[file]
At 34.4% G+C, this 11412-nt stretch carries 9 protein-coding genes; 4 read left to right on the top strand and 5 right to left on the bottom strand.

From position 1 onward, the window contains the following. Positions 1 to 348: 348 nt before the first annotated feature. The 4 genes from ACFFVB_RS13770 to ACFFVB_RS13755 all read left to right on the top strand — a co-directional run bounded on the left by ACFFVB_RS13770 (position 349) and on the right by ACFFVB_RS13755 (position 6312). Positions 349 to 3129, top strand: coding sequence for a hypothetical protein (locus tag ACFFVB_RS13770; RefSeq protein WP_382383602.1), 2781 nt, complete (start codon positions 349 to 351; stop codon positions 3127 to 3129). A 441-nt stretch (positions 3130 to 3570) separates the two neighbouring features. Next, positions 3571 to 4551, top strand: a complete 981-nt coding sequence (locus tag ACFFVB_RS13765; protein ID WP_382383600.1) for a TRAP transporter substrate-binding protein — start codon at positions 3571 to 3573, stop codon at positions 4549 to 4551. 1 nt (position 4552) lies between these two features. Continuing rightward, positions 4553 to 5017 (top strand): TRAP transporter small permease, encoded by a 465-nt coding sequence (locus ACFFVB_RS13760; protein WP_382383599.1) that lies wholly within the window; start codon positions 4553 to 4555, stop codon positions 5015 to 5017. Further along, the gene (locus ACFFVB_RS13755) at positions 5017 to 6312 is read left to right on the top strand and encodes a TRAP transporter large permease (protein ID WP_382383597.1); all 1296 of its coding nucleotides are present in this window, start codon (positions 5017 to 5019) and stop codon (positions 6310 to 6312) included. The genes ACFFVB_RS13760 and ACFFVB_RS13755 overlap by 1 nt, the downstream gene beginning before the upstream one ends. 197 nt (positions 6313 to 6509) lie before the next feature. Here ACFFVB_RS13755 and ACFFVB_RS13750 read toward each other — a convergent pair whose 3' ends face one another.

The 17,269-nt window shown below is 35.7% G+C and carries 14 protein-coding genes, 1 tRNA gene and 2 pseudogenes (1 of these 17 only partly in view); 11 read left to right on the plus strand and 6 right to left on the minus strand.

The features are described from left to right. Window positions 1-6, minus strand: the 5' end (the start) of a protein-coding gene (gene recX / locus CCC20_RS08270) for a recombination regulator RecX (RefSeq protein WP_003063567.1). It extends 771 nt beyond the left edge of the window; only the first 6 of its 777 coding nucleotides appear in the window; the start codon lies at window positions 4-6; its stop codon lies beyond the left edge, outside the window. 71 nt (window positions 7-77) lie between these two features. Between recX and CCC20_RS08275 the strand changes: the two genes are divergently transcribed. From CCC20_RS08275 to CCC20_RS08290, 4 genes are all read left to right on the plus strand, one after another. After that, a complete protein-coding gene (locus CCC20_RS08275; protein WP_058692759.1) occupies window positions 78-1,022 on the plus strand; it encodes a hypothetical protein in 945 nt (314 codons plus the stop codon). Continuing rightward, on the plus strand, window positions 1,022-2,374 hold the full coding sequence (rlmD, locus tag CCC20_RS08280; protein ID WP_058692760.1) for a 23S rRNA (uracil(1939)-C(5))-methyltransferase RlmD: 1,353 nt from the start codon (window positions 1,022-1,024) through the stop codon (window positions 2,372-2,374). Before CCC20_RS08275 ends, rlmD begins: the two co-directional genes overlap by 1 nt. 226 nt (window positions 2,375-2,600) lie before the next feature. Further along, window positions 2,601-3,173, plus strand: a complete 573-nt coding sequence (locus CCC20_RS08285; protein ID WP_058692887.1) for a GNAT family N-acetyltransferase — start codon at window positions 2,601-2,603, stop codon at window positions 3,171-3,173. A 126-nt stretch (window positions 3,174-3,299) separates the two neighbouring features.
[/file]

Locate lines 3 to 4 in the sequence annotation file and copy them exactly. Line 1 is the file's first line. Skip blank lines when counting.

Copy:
The 17,269-nt window shown below is 35.7% G+C and carries 14 protein-coding genes, 1 tRNA gene and 2 pseudogenes (1 of these 17 only partly in view); 11 read left to right on the plus strand and 6 right to left on the minus strand.

The features are described from left to right. Window positions 1-6, minus strand: the 5' end (the start) of a protein-coding gene (gene recX / locus CCC20_RS08270) for a recombination regulator RecX (RefSeq protein WP_003063567.1). It extends 771 nt beyond the left edge of the window; only the first 6 of its 777 coding nucleotides appear in the window; the start codon lies at window positions 4-6; its stop codon lies beyond the left edge, outside the window. 71 nt (window positions 7-77) lie between these two features. Between recX and CCC20_RS08275 the strand changes: the two genes are divergently transcribed. From CCC20_RS08275 to CCC20_RS08290, 4 genes are all read left to right on the plus strand, one after another. After that, a complete protein-coding gene (locus CCC20_RS08275; protein WP_058692759.1) occupies window positions 78-1,022 on the plus strand; it encodes a hypothetical protein in 945 nt (314 codons plus the stop codon). Continuing rightward, on the plus strand, window positions 1,022-2,374 hold the full coding sequence (rlmD, locus tag CCC20_RS08280; protein ID WP_058692760.1) for a 23S rRNA (uracil(1939)-C(5))-methyltransferase RlmD: 1,353 nt from the start codon (window positions 1,022-1,024) through the stop codon (window positions 2,372-2,374). Before CCC20_RS08275 ends, rlmD begins: the two co-directional genes overlap by 1 nt. 226 nt (window positions 2,375-2,600) lie before the next feature. Further along, window positions 2,601-3,173, plus strand: a complete 573-nt coding sequence (locus CCC20_RS08285; protein ID WP_058692887.1) for a GNAT family N-acetyltransferase — start codon at window positions 2,601-2,603, stop codon at window positions 3,171-3,173. A 126-nt stretch (window positions 3,174-3,299) separates the two neighbouring features.